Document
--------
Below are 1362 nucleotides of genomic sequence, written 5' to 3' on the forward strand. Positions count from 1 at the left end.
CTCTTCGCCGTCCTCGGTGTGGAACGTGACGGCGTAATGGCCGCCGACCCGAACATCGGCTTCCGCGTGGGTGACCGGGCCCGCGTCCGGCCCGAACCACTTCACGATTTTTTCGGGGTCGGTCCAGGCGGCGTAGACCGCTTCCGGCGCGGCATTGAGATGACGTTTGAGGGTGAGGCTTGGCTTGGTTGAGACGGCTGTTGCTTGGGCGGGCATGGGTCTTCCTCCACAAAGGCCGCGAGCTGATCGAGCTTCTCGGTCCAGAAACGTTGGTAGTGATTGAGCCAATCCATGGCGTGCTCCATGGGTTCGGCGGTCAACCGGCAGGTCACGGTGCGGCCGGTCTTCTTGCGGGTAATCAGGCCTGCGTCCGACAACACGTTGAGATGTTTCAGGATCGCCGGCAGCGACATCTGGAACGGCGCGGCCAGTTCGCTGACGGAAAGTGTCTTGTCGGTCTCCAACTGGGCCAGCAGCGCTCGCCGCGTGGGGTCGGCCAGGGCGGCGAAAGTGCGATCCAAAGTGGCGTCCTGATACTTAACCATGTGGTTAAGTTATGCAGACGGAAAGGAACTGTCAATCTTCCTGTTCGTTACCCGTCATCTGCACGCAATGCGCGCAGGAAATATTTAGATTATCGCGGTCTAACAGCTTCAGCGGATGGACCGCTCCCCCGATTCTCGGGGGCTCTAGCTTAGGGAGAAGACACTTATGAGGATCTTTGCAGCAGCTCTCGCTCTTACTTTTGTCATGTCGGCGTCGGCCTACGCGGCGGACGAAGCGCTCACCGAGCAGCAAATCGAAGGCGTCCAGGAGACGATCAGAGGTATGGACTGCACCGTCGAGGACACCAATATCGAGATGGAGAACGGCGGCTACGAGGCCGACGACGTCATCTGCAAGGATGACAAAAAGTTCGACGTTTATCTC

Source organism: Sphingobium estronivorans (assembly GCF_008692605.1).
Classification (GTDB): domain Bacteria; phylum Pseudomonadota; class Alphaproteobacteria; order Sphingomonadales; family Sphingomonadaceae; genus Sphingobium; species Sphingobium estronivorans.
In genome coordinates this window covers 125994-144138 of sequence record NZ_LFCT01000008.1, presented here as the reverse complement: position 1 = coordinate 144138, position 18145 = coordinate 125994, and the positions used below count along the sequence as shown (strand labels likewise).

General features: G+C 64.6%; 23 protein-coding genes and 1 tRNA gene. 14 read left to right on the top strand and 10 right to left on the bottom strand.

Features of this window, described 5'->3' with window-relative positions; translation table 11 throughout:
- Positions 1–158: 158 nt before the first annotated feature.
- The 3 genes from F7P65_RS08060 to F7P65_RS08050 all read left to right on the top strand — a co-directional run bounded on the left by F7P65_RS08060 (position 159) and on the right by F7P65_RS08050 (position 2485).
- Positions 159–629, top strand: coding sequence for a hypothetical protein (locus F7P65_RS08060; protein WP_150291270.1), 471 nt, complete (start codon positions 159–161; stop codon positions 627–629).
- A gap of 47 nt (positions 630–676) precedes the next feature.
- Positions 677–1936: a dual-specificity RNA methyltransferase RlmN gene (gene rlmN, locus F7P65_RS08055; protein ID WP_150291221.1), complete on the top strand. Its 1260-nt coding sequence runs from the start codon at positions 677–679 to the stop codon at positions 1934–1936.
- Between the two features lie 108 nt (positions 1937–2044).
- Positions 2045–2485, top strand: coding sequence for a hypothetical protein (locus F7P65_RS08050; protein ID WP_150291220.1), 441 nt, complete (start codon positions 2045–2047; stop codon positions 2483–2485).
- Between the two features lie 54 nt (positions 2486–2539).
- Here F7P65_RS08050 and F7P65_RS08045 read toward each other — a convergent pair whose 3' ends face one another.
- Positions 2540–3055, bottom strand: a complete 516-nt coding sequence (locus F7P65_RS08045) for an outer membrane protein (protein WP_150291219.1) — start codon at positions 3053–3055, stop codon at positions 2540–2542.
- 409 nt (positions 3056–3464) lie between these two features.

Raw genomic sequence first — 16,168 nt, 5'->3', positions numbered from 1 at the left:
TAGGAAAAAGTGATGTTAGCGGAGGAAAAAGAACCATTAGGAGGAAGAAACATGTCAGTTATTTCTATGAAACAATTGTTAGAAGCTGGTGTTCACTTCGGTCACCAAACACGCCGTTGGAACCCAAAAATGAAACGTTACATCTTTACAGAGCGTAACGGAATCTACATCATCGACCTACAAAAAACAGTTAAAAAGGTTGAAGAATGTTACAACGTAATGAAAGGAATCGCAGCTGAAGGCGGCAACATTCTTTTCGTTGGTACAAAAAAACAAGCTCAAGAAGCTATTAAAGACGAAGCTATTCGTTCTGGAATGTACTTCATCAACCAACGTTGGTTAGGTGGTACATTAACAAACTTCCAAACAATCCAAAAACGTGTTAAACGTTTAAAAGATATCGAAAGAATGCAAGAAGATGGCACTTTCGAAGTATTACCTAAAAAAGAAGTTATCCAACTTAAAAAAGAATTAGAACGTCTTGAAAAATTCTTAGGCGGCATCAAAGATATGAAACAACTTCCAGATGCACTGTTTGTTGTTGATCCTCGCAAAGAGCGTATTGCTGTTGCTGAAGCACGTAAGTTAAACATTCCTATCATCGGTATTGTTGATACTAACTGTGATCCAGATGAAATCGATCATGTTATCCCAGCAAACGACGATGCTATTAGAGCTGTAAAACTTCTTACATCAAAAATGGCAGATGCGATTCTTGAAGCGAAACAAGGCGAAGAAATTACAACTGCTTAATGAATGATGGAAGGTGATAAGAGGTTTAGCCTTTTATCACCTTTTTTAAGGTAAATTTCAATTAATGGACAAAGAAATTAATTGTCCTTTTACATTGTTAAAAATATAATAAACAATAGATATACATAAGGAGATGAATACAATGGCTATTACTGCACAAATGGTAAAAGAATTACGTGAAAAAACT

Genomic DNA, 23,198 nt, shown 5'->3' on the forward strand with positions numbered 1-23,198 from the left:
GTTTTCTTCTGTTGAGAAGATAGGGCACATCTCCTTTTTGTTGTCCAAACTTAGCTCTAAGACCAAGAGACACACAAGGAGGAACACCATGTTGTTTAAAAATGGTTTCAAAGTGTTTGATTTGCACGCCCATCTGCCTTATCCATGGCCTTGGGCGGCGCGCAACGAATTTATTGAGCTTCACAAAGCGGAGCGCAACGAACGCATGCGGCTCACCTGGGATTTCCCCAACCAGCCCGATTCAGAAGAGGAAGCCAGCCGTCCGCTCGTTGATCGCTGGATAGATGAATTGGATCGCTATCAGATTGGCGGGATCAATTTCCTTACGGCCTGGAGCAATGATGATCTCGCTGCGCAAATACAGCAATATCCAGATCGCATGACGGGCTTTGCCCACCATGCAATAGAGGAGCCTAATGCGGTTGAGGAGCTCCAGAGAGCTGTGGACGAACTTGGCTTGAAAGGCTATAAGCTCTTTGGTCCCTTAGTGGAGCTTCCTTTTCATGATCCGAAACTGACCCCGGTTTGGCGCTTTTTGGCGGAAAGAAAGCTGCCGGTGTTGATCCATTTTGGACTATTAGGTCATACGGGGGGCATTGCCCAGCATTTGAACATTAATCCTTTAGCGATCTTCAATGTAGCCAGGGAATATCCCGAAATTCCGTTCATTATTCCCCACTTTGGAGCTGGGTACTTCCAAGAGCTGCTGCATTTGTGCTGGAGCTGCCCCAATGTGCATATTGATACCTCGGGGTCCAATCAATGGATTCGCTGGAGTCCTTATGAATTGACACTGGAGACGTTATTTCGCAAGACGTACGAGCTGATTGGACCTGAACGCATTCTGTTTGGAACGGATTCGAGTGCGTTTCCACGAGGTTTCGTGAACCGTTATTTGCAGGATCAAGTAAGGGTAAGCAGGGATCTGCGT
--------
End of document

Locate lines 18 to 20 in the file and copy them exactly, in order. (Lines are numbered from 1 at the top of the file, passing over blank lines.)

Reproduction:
- 409 nt (positions 3056–3464) lie between these two features.

Raw genomic sequence first — 16,168 nt, 5'->3', positions numbered from 1 at the left:
TAGGAAAAAGTGATGTTAGCGGAGGAAAAAGAACCATTAGGAGGAAGAAACATGTCAGTTATTTCTATGAAACAATTGTTAGAAGCTGGTGTTCACTTCGGTCACCAAACACGCCGTTGGAACCCAAAAATGAAACGTTACATCTTTACAGAGCGTAACGGAATCTACATCATCGACCTACAAAAAACAGTTAAAAAGGTTGAAGAATGTTACAACGTAATGAAAGGAATCGCAGCTGAAGGCGGCAACATTCTTTTCGTTGGTACAAAAAAACAAGCTCAAGAAGCTATTAAAGACGAAGCTATTCGTTCTGGAATGTACTTCATCAACCAACGTTGGTTAGGTGGTACATTAACAAACTTCCAAACAATCCAAAAACGTGTTAAACGTTTAAAAGATATCGAAAGAATGCAAGAAGATGGCACTTTCGAAGTATTACCTAAAAAAGAAGTTATCCAACTTAAAAAAGAATTAGAACGTCTTGAAAAATTCTTAGGCGGCATCAAAGATATGAAACAACTTCCAGATGCACTGTTTGTTGTTGATCCTCGCAAAGAGCGTATTGCTGTTGCTGAAGCACGTAAGTTAAACATTCCTATCATCGGTATTGTTGATACTAACTGTGATCCAGATGAAATCGATCATGTTATCCCAGCAAACGACGATGCTATTAGAGCTGTAAAACTTCTTACATCAAAAATGGCAGATGCGATTCTTGAAGCGAAACAAGGCGAAGAAATTACAACTGCTTAATGAATGATGGAAGGTGATAAGAGGTTTAGCCTTTTATCACCTTTTTTAAGGTAAATTTCAATTAATGGACAAAGAAATTAATTGTCCTTTTACATTGTTAAAAATATAATAAACAATAGATATACATAAGGAGATGAATACAATGGCTATTACTGCACAAATGGTAAAAGAATTACGTGAAAAAACT